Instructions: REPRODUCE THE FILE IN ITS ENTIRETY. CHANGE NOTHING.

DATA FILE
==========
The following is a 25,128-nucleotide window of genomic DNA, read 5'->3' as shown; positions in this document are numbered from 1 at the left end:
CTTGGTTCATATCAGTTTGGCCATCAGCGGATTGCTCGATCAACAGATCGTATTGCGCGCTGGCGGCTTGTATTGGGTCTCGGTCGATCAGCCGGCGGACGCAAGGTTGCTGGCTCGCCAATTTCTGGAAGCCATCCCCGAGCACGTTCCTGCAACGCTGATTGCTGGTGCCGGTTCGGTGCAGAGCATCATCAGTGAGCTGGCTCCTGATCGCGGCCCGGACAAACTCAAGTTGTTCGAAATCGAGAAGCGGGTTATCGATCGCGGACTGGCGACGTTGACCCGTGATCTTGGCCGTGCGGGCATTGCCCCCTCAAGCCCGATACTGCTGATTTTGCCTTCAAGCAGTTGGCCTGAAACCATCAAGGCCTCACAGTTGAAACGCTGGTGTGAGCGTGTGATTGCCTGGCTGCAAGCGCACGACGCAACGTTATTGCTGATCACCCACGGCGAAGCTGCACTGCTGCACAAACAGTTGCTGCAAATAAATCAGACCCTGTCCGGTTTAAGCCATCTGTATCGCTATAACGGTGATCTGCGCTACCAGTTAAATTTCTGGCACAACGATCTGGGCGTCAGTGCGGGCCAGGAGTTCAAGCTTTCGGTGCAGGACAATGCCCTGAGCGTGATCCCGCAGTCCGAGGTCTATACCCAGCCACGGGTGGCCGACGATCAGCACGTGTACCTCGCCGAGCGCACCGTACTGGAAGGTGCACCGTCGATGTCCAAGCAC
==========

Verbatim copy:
The following is a 25,128-nucleotide window of genomic DNA, read 5'->3' as shown; positions in this document are numbered from 1 at the left end:
CTTGGTTCATATCAGTTTGGCCATCAGCGGATTGCTCGATCAACAGATCGTATTGCGCGCTGGCGGCTTGTATTGGGTCTCGGTCGATCAGCCGGCGGACGCAAGGTTGCTGGCTCGCCAATTTCTGGAAGCCATCCCCGAGCACGTTCCTGCAACGCTGATTGCTGGTGCCGGTTCGGTGCAGAGCATCATCAGTGAGCTGGCTCCTGATCGCGGCCCGGACAAACTCAAGTTGTTCGAAATCGAGAAGCGGGTTATCGATCGCGGACTGGCGACGTTGACCCGTGATCTTGGCCGTGCGGGCATTGCCCCCTCAAGCCCGATACTGCTGATTTTGCCTTCAAGCAGTTGGCCTGAAACCATCAAGGCCTCACAGTTGAAACGCTGGTGTGAGCGTGTGATTGCCTGGCTGCAAGCGCACGACGCAACGTTATTGCTGATCACCCACGGCGAAGCTGCACTGCTGCACAAACAGTTGCTGCAAATAAATCAGACCCTGTCCGGTTTAAGCCATCTGTATCGCTATAACGGTGATCTGCGCTACCAGTTAAATTTCTGGCACAACGATCTGGGCGTCAGTGCGGGCCAGGAGTTCAAGCTTTCGGTGCAGGACAATGCCCTGAGCGTGATCCCGCAGTCCGAGGTCTATACCCAGCCACGGGTGGCCGACGATCAGCACGTGTACCTCGCCGAGCGCACCGTACTGGAAGGTGCACCGTCGATGTCCAAGCAC